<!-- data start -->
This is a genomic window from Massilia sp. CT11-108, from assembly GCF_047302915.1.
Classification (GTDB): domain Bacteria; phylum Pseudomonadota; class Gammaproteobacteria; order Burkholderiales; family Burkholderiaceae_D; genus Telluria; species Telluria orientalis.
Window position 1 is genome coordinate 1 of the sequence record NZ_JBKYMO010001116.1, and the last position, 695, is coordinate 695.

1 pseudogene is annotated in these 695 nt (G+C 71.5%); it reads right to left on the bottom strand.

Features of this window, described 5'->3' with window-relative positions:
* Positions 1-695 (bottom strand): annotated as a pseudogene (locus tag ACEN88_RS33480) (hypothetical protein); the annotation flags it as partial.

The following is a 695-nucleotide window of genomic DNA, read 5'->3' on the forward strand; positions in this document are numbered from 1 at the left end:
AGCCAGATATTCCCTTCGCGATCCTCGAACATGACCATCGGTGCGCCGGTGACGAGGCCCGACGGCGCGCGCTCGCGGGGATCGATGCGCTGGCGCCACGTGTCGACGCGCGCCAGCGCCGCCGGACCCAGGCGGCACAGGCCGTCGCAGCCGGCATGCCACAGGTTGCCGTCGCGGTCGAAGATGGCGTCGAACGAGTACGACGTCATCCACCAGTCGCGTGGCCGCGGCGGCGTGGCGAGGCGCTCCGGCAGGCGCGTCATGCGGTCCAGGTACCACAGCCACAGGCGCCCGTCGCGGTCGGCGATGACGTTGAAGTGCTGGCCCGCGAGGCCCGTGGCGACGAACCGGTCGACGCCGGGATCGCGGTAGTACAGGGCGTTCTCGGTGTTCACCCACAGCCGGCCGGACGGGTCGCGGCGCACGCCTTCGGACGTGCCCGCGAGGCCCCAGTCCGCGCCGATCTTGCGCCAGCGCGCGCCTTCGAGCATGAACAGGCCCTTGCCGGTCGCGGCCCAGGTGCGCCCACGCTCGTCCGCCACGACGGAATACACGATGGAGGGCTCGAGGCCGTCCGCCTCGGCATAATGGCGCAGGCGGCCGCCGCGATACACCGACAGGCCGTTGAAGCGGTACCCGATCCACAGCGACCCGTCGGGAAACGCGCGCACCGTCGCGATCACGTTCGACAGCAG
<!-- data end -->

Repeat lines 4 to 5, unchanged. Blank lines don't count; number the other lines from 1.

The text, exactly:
1 pseudogene is annotated in these 695 nt (G+C 71.5%); it reads right to left on the bottom strand.

Features of this window, described 5'->3' with window-relative positions: